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FAT girls teach poor women how to use technology

Kavita Charanji, New Delhi

Women don’t take to technology  as quickly as men. They aren’t always confident or nimble with smartphones, computers and various gizmos.  Feminist Approach to Technology (FAT) is a pioneering organisation that  helps girls from poor families to use technology. The girls are also encouraged to question patriarchy, discrimination and harassment. By the time they complete their stint with FAT the girls acquire the confidence and the technical skills to handle their lives.

“I got the idea of starting this organisation when I was a tech support person at CREA, a feminist human rights organisation,” says Gayatri Buragohain, founder and executive director of FAT. Initially, she started developing websites for other NGOs and used the money to organise workshops for underprivileged women and girls in tech skills like computers at her home in Lajpat Nagar in New Delhi. FAT started in 2008 and the work expanded. A tech centre was set up for girls in the 14-25 age group in 2010.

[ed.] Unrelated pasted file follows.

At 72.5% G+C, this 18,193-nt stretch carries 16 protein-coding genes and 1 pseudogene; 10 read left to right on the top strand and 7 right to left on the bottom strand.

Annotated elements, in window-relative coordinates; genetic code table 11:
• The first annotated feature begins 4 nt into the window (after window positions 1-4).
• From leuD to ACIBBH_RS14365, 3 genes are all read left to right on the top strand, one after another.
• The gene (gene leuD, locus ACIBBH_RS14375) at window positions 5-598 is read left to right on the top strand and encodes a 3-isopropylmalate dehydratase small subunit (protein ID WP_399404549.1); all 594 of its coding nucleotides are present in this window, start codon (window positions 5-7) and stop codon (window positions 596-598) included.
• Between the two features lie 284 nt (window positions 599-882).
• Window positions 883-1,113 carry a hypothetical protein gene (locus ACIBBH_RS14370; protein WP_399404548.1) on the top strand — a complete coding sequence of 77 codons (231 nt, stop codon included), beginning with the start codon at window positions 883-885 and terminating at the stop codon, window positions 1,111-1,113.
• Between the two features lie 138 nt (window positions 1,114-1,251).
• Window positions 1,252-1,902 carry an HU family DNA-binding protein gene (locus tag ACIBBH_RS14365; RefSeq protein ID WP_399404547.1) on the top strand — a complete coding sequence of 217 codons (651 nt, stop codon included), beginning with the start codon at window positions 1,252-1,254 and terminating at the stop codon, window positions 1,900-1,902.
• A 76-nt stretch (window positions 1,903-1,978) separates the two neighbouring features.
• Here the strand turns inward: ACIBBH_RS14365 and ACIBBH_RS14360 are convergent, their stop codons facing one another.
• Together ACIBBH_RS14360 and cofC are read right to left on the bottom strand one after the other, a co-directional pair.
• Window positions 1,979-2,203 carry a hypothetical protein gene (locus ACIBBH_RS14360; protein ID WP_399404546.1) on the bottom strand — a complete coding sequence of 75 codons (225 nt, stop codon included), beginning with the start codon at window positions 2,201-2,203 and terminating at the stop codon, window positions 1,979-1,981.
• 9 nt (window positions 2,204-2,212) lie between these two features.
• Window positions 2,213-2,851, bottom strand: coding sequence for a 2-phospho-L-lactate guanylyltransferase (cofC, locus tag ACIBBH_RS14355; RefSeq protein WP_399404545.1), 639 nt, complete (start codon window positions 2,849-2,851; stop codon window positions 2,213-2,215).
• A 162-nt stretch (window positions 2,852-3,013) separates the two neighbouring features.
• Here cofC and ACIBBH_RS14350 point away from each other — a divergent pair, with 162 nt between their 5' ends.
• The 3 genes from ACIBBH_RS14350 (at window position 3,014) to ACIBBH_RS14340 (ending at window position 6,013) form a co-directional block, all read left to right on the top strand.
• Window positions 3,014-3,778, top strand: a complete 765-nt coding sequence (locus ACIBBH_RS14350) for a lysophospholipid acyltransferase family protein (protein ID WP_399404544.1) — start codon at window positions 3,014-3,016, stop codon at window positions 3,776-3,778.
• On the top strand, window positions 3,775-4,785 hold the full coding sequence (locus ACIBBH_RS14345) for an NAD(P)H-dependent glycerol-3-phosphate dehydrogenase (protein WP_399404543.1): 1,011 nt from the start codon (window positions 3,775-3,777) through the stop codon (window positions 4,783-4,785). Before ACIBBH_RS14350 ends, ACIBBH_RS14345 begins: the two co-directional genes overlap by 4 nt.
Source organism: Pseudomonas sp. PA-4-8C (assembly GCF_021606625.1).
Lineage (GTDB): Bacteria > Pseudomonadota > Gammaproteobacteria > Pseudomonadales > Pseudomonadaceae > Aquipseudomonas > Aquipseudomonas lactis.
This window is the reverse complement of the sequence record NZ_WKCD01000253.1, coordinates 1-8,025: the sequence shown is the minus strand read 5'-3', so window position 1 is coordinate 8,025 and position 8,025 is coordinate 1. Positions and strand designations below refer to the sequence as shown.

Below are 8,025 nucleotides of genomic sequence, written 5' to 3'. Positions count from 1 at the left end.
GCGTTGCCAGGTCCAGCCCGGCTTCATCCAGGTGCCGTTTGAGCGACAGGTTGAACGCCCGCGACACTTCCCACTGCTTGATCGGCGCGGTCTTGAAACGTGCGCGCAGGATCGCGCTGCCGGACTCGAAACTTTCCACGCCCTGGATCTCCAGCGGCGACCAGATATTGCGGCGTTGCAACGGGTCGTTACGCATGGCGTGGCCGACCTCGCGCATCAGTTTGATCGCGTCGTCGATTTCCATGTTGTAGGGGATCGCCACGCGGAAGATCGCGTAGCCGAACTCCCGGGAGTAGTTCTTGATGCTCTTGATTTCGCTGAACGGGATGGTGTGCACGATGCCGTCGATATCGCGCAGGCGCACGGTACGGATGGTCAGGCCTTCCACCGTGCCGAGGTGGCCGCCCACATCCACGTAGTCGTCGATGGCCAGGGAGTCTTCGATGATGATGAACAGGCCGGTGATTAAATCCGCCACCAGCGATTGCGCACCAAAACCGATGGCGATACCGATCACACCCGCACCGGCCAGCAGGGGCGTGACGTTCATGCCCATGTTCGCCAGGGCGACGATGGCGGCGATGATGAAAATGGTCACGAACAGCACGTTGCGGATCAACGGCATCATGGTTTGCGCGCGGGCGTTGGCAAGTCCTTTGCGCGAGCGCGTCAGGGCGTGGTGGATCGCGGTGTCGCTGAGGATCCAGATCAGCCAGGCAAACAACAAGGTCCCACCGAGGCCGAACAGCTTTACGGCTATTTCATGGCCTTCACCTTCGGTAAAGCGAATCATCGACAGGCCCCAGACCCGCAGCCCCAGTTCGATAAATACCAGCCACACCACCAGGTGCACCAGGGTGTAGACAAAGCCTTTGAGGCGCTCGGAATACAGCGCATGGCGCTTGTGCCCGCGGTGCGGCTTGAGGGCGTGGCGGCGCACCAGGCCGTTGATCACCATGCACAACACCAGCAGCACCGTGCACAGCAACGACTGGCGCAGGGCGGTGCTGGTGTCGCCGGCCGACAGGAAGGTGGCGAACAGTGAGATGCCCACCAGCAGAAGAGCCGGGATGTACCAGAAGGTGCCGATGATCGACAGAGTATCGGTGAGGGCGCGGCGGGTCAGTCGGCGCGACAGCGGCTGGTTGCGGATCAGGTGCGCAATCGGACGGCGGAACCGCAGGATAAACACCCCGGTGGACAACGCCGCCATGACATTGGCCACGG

Now FAT’s Tech Centre at Lajpat Nagar has spawned the Young Women’s Leadership Programme.  The stepping stone is a basic computer course that has 60 girls, divided into three batches.The girls largely belong to low-income migrant families from Haryana, Bihar, Rajasthan, West Bengal and Tamil Nadu.

But the centre is not just another computer learning hub to equip girls for the job market. It is also meant to foster activism and leadership. Often, other activists are roped in to hold discussions and workshops on subjects like rights, gender discrimination, patriarchy, feminism and decision making. The girls learn some basic English too.

Risha Samanta, programme associate, Tech Centre, says, “We link computer classes with feminist issues. When we are doing computer fundamentals, we connect it to the girls’ everyday lives. How can they relate a computer to their bodies? How can ...

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